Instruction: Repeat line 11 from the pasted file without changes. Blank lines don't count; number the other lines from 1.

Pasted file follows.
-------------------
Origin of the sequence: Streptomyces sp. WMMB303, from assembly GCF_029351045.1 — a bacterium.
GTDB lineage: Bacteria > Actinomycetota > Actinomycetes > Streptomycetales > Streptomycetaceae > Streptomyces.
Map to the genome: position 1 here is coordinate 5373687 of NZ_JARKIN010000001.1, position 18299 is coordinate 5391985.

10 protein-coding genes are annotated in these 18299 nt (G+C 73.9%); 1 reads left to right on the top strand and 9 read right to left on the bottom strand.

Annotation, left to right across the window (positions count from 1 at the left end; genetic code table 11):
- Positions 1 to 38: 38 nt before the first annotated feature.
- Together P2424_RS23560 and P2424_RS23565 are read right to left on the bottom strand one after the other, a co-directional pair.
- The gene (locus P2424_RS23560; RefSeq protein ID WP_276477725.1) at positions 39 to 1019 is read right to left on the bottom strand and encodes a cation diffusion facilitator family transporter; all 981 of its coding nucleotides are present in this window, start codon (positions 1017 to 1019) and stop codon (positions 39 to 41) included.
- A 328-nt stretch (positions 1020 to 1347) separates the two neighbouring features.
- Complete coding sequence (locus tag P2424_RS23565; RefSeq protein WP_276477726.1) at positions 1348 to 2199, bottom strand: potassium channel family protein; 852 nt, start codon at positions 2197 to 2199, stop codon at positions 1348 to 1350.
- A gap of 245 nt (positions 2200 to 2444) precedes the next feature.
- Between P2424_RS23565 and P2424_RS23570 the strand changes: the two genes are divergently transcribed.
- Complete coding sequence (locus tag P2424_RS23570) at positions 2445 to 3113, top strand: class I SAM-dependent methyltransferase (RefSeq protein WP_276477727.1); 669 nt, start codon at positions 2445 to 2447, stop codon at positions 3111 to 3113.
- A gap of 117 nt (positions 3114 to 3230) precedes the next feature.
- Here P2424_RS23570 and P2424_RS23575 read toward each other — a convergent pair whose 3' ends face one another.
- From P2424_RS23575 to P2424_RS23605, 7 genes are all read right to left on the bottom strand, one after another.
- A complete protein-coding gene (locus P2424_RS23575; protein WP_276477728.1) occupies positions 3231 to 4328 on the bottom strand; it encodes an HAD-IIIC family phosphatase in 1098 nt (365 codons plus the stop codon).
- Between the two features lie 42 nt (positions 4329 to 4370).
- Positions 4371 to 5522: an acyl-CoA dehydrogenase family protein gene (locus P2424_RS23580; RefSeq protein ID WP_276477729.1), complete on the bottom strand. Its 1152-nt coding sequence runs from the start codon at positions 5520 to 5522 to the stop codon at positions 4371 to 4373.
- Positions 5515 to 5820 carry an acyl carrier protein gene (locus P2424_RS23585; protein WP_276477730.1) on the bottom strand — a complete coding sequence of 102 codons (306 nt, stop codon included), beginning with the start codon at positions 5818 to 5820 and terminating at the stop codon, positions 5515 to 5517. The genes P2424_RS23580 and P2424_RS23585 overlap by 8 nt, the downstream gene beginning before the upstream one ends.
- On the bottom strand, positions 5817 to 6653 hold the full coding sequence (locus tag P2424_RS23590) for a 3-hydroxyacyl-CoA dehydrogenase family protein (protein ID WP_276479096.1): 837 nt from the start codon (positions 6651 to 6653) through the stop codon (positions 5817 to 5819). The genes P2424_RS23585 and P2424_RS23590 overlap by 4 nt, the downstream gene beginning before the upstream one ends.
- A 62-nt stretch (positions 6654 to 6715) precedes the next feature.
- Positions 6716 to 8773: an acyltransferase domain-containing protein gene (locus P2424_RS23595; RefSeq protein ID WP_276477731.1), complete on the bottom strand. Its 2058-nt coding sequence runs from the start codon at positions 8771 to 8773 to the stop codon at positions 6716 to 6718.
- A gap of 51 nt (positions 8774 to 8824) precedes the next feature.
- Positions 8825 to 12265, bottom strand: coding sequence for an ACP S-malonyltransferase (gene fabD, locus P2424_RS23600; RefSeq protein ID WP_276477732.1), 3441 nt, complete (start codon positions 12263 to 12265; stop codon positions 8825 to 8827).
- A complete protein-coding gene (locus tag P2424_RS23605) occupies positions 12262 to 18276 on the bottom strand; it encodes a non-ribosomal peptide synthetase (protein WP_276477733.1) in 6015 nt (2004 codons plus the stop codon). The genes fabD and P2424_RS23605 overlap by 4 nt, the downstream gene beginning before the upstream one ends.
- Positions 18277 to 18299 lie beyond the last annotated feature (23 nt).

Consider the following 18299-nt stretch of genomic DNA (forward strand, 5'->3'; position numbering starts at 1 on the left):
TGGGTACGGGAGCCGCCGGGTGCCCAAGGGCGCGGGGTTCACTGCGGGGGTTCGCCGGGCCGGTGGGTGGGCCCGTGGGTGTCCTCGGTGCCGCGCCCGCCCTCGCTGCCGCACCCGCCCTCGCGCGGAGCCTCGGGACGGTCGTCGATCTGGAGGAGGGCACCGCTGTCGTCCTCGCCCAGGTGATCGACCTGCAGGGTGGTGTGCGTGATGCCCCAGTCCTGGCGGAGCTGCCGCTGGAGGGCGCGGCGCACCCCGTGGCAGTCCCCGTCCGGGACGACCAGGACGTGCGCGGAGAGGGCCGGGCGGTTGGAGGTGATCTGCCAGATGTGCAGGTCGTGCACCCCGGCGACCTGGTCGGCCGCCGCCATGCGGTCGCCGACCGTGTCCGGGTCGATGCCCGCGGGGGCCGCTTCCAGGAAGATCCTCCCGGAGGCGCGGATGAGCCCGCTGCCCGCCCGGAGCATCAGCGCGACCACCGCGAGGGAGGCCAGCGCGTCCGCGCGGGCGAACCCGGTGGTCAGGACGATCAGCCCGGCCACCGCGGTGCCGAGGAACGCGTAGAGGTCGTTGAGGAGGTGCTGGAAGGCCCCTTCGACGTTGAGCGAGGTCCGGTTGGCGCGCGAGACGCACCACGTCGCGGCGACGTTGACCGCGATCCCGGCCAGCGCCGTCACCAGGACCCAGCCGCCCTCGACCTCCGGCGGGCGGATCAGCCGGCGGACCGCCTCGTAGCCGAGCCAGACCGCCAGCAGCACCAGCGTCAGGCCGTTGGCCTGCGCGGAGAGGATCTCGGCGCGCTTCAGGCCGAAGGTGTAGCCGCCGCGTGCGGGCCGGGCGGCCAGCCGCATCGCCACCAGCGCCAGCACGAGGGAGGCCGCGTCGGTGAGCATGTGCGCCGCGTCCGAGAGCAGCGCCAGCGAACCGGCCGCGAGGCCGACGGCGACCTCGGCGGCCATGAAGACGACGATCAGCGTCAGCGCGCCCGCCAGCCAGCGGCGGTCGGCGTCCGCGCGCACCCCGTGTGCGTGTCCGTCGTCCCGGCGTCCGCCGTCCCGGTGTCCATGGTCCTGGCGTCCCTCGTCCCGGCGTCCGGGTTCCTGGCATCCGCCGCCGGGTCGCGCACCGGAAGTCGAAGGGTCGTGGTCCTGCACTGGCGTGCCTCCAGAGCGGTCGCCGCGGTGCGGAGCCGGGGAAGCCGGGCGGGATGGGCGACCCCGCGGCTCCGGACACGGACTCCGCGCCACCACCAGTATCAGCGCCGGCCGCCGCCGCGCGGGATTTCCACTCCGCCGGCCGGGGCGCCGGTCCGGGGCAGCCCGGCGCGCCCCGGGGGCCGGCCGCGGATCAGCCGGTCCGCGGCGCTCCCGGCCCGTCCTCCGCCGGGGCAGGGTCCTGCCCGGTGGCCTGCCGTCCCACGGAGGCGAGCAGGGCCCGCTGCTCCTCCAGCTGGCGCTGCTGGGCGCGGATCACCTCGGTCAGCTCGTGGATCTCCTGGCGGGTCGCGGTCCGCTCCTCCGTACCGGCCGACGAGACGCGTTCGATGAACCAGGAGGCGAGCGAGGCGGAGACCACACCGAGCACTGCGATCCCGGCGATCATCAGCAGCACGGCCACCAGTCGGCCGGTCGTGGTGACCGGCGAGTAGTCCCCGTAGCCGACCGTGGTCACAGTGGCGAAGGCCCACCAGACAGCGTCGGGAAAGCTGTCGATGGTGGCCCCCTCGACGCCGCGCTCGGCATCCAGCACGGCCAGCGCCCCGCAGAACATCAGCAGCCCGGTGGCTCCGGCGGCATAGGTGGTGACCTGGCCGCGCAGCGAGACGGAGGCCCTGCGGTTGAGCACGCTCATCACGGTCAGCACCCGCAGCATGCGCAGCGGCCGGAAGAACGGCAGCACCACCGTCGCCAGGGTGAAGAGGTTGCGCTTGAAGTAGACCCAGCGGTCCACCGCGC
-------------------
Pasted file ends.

- A gap of 245 nt (positions 2200 to 2444) precedes the next feature.